The cow was discovered in South Carolina
By Diego Flammini
The United States Department of Agriculture announced it discovered a case of atypical bovine spongiform encephalopathy (BSE).
Atypical BSE differs from classical BSE as it’s believed to occur spontaneously in cattle populations. Classical BSE occurs in cattle after ingesting prion contaminated feed.
The five-year-old beef cow was discovered at a processing facility in South Carolina.
The animal came from a herd in Tennessee and showed signs of the disease upon arrival at the plant. The animal was then euthanized, Clemson University says.
Signs and symptoms of BSE include “changes in temperament, abnormal posture, incoordination and difficulty in rising, decreased milk production, or loss of condition without noticeable loss of appetite,” the USDA says.
The animal in question was euthanized before it had a chance to enter the food system.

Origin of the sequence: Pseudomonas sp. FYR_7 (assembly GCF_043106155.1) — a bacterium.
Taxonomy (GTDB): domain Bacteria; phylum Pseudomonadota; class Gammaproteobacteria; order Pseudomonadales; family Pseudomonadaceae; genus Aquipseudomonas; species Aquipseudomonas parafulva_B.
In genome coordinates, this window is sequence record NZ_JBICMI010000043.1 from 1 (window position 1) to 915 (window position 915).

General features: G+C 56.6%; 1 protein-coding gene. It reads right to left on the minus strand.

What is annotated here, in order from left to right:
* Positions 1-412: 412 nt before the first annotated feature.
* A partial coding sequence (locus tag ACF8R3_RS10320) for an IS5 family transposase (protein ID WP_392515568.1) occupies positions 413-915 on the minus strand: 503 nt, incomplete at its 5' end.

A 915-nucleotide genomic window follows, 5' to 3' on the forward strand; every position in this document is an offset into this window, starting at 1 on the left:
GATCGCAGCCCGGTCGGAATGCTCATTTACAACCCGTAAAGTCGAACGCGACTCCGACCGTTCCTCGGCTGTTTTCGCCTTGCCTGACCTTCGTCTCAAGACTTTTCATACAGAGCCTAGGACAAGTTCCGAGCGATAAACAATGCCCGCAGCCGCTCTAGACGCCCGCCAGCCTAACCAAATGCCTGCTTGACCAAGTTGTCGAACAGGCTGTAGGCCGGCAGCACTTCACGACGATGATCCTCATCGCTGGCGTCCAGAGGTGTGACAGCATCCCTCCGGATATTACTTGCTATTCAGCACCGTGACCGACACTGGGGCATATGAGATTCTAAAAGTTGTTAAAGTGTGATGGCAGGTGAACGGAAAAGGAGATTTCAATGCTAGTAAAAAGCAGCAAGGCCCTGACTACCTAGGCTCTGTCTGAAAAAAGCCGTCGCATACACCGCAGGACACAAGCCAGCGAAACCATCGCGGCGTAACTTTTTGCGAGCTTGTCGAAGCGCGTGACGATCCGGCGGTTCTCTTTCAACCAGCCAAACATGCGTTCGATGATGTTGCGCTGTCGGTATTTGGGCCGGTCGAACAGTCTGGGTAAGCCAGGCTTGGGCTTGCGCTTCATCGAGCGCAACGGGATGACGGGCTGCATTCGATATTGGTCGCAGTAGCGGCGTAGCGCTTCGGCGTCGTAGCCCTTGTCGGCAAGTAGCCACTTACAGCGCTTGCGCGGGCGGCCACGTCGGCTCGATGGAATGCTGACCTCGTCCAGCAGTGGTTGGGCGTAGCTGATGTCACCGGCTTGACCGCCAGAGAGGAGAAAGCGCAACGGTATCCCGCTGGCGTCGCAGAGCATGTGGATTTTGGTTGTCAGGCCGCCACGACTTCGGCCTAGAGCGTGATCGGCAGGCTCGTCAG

“This animal never entered (processing) channels and at no time presented a risk to the food supply or to human health in the United States,” the USDA said in a May 19 statement.
This quick discovery and action related to the sick cow shows the U.S. has an excellent inspection system, said Justin Tupper, president of the U.S. Cattlemen’s Association.
“USCA is grateful to the nationwide team of veterinarians, animal health officials, meat inspectors, and others who ensure the wellbeing of the U.S. cattle herd and the safety of our food supply,” he said in a statement. “The swift detection of this case proves that the systems and protocols we have put in place are working.”
This case of BSE is the seventh in U.S. history.
The other six came from Washington, Texas, California, Florida and two from Alabama.
USDA doesn’t anticipate any trade disruptions because of this discovery.
The World Organization for Animal Health (WOAH) recognizes the U.S. as negligible risk for BSE. And WOAH guidelines indicate atypical BSE cases don’t impact risk status recognition.